And if I were being completely honest, the appalling introduction of Thor saw me consider walking out. Now, I wasn’t expecting some grandiose shot or superb sequence, but this blink and you’ll miss it reveal atop the plane was poor at best.
Granted, the following fight sequence served as a redemption for this, but even this sequence felt as if it had been hammered in to appease fans hoping for a Thor/Iron Man/Captain America smack-down.
Only when Loki boarded the SHIELD craft did things perk up for me…
Seven Things I loved about The Avengers:
- Cobie Smulders
I’ve had a crush on this actress since she guest starred in an episode of Smallville many years ago. She is my favourite cast member of How I Met Your Mother and I think she is utterly wonderful, talented and gorgeous. She had a much larger role than I thought she would and looked spectacular in her costume. Still wish she’d been cast as Wonder Woman though.
- Mark Ruffalo
I hated Bana’s interpretation of this character. I actually rather enjoyed the Norton movie, mostly because I adore Tim Roth. But Mark Ruffalo, an actor I’ve loved since his appearance in classic Canadian television series Due South, was outstanding. Out of all of the Avengers he was by far the most enjoyable and his take on Banner/Hulk was pitch perfect in every way. A highlight of the movie.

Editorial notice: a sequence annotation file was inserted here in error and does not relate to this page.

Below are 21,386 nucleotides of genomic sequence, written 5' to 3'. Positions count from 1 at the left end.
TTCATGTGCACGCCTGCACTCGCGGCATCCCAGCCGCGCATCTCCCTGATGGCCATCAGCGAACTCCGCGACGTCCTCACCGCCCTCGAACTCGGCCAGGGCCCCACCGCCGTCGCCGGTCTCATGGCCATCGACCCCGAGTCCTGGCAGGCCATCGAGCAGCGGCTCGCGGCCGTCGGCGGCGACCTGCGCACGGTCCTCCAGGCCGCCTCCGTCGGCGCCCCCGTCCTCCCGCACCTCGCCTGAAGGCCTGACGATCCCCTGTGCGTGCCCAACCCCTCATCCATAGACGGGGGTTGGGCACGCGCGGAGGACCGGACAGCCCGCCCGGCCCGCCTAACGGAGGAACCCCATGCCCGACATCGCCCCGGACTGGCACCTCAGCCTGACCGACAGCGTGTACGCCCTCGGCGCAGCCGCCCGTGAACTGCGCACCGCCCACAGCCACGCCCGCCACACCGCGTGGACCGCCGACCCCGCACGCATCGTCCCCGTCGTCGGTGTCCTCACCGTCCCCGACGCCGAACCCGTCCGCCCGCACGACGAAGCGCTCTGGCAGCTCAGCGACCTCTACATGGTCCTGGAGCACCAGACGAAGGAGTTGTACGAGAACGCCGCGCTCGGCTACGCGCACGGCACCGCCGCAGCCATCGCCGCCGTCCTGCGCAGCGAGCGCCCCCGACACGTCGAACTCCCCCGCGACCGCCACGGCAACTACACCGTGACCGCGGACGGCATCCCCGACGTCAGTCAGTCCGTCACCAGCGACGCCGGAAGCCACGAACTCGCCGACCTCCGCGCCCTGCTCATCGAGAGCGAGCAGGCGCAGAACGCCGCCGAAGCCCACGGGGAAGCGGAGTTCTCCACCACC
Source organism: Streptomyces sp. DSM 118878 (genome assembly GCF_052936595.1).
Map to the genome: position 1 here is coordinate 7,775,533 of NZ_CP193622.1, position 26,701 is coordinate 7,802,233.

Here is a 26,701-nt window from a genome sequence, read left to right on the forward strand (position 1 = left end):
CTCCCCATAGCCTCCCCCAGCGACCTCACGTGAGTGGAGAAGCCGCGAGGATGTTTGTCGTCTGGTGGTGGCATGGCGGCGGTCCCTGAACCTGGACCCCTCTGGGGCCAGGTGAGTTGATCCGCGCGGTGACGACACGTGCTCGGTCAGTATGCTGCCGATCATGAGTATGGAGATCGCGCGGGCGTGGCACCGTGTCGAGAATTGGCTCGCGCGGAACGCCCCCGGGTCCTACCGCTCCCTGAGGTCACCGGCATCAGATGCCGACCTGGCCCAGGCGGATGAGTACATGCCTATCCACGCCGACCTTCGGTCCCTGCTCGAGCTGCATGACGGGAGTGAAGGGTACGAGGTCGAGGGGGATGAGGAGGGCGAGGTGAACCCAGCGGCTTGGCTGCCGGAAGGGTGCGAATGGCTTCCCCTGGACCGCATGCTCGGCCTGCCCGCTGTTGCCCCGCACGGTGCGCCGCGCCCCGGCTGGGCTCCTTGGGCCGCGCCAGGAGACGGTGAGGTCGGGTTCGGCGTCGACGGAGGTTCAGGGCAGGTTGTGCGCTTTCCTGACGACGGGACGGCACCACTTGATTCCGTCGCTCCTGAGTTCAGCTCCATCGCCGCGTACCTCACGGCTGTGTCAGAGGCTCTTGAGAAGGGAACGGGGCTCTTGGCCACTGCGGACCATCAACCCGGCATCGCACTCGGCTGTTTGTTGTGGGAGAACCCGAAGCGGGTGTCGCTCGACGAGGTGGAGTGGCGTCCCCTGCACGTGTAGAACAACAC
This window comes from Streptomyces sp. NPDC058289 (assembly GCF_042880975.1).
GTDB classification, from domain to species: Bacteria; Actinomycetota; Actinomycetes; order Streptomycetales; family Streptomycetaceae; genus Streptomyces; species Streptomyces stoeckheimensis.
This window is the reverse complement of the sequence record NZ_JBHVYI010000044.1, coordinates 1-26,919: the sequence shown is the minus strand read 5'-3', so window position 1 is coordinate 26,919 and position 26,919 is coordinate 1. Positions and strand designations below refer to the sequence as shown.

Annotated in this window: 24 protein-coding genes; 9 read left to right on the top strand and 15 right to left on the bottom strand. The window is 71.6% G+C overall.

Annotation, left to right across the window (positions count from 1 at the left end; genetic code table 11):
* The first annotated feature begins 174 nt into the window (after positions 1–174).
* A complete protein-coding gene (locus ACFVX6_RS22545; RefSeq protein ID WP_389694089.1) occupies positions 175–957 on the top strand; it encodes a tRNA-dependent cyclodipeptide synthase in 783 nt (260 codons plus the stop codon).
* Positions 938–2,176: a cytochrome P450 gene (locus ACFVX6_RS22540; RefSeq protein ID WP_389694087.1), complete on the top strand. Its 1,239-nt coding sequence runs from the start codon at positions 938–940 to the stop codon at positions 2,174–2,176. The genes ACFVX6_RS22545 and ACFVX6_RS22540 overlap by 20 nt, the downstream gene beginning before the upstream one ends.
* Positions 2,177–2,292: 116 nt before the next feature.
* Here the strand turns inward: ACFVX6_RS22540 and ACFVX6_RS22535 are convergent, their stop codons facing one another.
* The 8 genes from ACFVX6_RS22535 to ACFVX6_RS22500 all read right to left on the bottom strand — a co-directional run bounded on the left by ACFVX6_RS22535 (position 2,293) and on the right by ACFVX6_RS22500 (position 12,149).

- Robert Downy Jr
One of only three people I could watch read the phone book and come away satisfied.
- The single take
OH-MY-GOD! One of my favourite things in the world are single take shots in movies and television. Given Whedon has several brilliant single takes to his name I had hoped he would slide a few into this film, and when this sequence appeared during the climactic finale, seamlessly following each of the Avengers in their independent battles I was squeeing intensely and hopping up and down on my chair. Worth the price of admission alone.
- Scarlett Johansson
I won’t hesitate in saying she’s one of my favourite actresses and she was magnificent from the word go in. In fact her introduction – and subsequent sequence with Banner – were the highlights of the lacklustre first hour. And yes, I’m male, so it didn’t escape me how divine she looked in each and every frame.
- Hulk punching Thor
If you’ve seen it, you know which moment I’m talking about. If you haven’t, watch the film for this moment of genius alone.
- Hulk body-slamming Loki